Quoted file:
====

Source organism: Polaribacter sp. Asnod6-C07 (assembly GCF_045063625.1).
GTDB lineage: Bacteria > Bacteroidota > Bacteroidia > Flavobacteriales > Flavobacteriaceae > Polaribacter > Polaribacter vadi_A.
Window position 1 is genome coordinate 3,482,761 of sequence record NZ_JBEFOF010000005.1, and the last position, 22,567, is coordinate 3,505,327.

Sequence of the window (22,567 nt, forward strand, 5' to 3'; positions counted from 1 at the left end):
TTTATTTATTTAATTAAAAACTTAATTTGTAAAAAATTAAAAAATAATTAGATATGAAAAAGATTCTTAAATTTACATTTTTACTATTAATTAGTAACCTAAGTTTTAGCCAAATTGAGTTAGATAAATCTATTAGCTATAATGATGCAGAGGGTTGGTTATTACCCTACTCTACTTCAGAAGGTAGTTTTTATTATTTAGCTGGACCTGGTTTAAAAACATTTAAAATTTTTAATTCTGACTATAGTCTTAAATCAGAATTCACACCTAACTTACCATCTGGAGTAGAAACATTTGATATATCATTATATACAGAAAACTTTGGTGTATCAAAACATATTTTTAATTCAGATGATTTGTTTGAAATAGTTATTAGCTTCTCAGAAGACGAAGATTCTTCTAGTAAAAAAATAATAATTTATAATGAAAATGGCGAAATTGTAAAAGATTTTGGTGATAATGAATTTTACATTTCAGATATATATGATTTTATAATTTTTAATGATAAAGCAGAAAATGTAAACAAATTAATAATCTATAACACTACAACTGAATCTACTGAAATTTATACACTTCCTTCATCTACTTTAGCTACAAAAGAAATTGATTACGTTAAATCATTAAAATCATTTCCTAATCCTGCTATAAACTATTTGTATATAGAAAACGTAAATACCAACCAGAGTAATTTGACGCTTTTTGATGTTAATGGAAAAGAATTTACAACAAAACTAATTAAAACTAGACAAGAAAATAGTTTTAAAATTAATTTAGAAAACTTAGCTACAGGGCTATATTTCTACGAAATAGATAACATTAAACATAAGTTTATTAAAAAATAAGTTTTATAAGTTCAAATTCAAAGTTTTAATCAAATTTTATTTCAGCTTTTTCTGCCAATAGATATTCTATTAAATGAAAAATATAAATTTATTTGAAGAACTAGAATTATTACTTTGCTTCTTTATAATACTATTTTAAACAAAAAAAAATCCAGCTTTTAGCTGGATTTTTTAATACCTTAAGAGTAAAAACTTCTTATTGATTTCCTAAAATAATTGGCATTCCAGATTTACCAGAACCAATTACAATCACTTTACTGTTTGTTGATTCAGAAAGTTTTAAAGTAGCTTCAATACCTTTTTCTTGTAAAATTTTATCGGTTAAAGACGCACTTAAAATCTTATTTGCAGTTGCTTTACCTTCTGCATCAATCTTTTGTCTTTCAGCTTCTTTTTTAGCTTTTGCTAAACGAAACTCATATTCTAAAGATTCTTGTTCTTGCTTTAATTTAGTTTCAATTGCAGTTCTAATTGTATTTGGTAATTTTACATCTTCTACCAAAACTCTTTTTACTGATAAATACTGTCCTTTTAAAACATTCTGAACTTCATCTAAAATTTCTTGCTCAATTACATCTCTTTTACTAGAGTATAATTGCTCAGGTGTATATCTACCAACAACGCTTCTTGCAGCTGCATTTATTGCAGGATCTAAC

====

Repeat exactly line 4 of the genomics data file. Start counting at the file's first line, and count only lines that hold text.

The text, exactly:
Sequence of the window (22,567 nt, forward strand, 5' to 3'; positions counted from 1 at the left end):